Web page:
This week I’d like to offer up the final issue of DC’s Aquaman, # 56, cover dated April 1971. The story is entitled; “The Creature That Devoured Detroit!” and it is written by Steve Skeates and beautifully drawn by Jim Aparo. The story begins with a “normal joe” coming home and turning on the television to watch Johnny Carson on The Tonight Show, oops, I mean watch Warren Savin on The Warren Savin Show! Warren even has his own Don McMahon and Jim Aparo’s characterizations are spot on for Johhny and Dandy Don! Aquaman is announced as a guest on the show and after Johnny’s, I mean Warren’s monologue the show is interupted by a news bulletin, declaring a state of emergency has been declared in Detroit, due to the heavy growth of algae that threatens to deluge the city!
Aquaman is announced but doesn’t come out, as he’s already left, to rush to Detroit to see if he can help. A new super-hero is introduced, Crusader, and he is shown dealing with some bad guys and then Aquaman goes looking for his friend, the former police scientist, Don Power, who now runs his own private lab.
The reader finds out, along with Aquaman, that the algae’s growth is due to a satellite which is turning the night into day to make it easier to cut down on crime and that Aquaman’s friend, Don Power is responsible for the satellite. It’s been launched and in operation so that criminals can not hide in the dark of night, but because of this, the heat and light are causing unlimited algae growth. The reader also learns that Don Power is Crusader, and that he needs the light at night to enable him to see, as he is losing his eyesight and going blind.
Actually quite an original plotline, even though not your “normal” super-hero storyline, as it dealt with a realistic type of ecological menace. Unfortunately, the promising story is quickly wrapped up in a couple of pages with the death of Crusader and the satellite’s destruction by Aquaman, with a simple push of a button! Also an abrupt ending for Aquaman’s silver age comic book run!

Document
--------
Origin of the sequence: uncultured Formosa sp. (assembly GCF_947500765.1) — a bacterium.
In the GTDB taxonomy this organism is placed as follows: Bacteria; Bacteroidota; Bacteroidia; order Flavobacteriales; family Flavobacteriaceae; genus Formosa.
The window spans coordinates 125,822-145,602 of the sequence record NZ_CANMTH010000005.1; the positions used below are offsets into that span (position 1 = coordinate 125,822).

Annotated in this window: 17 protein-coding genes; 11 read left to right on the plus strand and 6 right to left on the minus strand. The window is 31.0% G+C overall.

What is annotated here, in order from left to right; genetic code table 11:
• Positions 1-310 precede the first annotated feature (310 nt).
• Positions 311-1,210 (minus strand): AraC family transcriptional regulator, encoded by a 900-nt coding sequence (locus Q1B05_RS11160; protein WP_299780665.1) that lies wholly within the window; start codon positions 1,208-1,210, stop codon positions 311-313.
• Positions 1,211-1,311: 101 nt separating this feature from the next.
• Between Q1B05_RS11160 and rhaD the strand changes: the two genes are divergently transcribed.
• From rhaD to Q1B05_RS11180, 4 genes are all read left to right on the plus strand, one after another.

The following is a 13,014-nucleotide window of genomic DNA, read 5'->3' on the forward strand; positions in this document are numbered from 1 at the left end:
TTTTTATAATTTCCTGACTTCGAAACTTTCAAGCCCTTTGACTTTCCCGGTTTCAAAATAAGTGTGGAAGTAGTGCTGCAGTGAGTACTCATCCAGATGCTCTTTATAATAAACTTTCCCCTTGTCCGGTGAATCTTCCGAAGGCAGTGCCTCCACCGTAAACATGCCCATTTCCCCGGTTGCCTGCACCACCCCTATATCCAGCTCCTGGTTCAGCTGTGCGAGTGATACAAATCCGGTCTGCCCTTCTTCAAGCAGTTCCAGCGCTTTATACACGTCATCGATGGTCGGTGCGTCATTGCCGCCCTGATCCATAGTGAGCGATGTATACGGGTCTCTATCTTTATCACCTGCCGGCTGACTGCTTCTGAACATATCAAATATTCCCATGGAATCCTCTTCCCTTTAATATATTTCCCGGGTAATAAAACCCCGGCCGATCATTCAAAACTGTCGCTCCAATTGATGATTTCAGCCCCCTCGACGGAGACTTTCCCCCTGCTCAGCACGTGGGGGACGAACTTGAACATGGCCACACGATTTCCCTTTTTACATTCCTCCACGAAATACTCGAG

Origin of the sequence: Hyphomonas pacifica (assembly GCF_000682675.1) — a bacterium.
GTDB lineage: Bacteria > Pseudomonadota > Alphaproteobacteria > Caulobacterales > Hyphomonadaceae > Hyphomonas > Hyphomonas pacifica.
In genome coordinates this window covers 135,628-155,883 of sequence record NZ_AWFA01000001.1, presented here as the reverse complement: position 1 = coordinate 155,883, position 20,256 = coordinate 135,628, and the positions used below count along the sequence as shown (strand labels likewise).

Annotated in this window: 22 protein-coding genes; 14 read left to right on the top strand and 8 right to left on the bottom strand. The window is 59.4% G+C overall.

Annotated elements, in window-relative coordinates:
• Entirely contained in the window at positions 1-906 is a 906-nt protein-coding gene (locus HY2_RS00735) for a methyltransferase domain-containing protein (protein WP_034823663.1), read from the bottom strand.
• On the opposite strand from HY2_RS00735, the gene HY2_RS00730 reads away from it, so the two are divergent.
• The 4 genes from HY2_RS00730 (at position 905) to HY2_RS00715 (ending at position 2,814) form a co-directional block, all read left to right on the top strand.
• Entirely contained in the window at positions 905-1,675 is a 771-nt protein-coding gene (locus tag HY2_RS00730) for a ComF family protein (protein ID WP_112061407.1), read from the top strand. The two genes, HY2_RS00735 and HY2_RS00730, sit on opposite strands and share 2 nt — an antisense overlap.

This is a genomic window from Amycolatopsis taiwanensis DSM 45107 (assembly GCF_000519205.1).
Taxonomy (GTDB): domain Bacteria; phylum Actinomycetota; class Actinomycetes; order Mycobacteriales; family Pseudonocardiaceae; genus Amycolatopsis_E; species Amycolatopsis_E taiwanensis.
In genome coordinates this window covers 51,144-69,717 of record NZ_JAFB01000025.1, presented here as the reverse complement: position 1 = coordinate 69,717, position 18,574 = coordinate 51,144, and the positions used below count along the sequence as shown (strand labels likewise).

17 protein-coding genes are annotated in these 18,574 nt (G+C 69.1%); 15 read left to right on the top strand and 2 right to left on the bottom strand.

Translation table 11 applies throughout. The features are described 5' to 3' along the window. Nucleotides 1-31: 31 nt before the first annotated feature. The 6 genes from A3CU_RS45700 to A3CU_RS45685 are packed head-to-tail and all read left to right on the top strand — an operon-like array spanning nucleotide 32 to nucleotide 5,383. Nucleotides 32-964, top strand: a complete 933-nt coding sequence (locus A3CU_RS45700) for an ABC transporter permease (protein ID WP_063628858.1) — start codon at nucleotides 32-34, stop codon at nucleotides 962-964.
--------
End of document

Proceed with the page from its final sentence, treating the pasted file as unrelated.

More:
Per the late Dick Giordano; “we were having fun and doing what ever we wanted to do, because the publisher Carmine Infantino never read the books.” According to Steve Skeates’ original plot, Aquaman # 57 would have picked up right where issue # 56 left off, with the hero fleeing Detroit after destroying the satellite. Aquaman would have made it to Lake Erie, only to discover that he has lost his ability to breathe underwater and his telepathic powers, as well. But that was never to be, as issue # 56 was the last issue!
Believe it or not, the second part of the story actually did see print and it only took three years and another comic book company for it to see the light of day! You ask where the second half of this story made it’s appearance? Well, I’ll tell you, in Marvel’s Sub-Mariner # 72! This may have made it the very first DC/Marvel cross-over or at least one of the earliest!
But that will be a review for another day! So look for my next retro review, coming soon, i.e. next weekend! Hope I see you then! Oh, I’d have to give this comic only two (2) out of five (5) stars. A neat story, great art, but way to rushed, plus we the reader had to wait three years to see the conclusion!